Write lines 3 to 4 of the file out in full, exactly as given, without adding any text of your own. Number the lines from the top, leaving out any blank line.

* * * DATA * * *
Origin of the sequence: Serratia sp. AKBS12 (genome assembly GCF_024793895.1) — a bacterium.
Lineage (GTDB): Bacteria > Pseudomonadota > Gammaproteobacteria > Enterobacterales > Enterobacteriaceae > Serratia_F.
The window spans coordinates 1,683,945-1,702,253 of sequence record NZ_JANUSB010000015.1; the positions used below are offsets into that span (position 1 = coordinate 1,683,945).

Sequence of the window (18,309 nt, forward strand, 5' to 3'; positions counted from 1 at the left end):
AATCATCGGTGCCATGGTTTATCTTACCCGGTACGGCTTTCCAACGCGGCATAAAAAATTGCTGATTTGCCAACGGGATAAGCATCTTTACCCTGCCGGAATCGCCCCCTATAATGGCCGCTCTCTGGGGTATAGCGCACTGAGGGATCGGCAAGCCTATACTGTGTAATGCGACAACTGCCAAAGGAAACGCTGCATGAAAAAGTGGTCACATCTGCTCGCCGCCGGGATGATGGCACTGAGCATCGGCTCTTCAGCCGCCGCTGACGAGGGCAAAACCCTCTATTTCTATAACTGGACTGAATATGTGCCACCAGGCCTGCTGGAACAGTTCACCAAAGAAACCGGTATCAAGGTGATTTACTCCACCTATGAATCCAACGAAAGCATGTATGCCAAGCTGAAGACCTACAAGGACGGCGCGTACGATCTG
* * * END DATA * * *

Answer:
The window spans coordinates 1,683,945-1,702,253 of sequence record NZ_JANUSB010000015.1; the positions used below are offsets into that span (position 1 = coordinate 1,683,945).

Sequence of the window (18,309 nt, forward strand, 5' to 3'; positions counted from 1 at the left end):